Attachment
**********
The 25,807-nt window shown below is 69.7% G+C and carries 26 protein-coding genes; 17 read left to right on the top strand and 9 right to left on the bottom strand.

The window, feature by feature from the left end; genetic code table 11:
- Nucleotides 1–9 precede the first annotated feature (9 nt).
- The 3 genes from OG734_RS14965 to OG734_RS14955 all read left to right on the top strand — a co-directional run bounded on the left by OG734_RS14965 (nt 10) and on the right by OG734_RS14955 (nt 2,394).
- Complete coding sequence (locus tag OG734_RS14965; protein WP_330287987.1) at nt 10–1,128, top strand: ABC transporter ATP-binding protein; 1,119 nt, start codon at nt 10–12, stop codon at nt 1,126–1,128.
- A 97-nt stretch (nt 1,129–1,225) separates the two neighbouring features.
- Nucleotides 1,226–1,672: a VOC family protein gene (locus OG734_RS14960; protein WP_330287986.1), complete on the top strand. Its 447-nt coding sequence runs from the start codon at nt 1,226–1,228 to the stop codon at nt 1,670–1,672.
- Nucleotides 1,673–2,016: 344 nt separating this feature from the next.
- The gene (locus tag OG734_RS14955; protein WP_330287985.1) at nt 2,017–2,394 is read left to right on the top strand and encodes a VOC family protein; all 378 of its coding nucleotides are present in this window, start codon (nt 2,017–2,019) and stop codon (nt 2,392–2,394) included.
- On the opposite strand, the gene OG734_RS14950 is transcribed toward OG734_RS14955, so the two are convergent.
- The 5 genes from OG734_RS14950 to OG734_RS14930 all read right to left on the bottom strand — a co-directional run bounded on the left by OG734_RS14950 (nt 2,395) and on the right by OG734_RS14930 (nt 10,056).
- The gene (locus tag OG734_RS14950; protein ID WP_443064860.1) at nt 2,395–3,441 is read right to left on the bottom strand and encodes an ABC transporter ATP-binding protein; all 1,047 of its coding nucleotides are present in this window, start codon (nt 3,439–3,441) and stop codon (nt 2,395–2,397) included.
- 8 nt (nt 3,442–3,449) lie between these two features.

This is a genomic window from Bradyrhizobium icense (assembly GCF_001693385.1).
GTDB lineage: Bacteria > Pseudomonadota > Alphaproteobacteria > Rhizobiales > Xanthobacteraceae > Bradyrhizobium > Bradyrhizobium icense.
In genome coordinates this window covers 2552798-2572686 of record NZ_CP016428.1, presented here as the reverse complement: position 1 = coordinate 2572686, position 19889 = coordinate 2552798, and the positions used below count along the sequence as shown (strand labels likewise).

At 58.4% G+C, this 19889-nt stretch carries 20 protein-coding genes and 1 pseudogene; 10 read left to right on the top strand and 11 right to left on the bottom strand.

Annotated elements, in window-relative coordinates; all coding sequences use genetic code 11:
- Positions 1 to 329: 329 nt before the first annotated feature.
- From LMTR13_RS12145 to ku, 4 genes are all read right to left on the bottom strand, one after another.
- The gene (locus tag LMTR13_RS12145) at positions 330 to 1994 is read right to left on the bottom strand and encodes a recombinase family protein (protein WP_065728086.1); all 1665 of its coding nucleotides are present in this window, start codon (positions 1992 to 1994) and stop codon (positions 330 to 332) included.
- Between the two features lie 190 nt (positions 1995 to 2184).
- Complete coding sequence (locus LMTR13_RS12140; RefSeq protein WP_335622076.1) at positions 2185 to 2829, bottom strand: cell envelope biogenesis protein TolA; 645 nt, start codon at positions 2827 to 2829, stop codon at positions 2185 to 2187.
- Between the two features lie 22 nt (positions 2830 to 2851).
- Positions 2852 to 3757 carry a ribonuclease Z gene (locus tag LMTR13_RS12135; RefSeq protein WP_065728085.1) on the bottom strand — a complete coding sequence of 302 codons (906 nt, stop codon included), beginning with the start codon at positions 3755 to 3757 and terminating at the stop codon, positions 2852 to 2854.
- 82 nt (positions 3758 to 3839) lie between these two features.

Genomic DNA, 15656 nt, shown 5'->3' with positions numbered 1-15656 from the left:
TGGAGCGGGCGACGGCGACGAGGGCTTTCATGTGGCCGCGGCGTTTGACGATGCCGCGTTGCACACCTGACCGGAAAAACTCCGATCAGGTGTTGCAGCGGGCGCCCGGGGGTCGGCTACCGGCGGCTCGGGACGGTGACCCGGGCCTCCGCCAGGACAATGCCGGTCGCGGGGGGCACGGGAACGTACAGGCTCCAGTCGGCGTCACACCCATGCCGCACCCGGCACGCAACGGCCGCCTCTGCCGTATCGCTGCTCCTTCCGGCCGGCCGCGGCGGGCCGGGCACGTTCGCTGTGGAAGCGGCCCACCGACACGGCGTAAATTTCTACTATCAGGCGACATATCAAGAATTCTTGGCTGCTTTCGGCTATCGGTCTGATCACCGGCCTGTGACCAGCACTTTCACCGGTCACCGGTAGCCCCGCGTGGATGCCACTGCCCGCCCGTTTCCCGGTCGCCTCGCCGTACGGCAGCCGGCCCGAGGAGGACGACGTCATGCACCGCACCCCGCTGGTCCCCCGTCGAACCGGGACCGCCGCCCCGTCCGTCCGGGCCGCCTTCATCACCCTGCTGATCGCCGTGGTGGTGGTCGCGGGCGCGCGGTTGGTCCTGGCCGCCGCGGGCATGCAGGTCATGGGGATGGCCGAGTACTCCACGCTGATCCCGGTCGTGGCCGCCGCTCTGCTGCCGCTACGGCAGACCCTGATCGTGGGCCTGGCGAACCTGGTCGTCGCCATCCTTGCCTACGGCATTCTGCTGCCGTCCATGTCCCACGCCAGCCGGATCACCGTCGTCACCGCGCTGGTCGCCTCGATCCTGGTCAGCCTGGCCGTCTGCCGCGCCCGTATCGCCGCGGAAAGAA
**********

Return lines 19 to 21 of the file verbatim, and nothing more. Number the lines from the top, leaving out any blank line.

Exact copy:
- Positions 1 to 329: 329 nt before the first annotated feature.
- From LMTR13_RS12145 to ku, 4 genes are all read right to left on the bottom strand, one after another.
- The gene (locus tag LMTR13_RS12145) at positions 330 to 1994 is read right to left on the bottom strand and encodes a recombinase family protein (protein WP_065728086.1); all 1665 of its coding nucleotides are present in this window, start codon (positions 1992 to 1994) and stop codon (positions 330 to 332) included.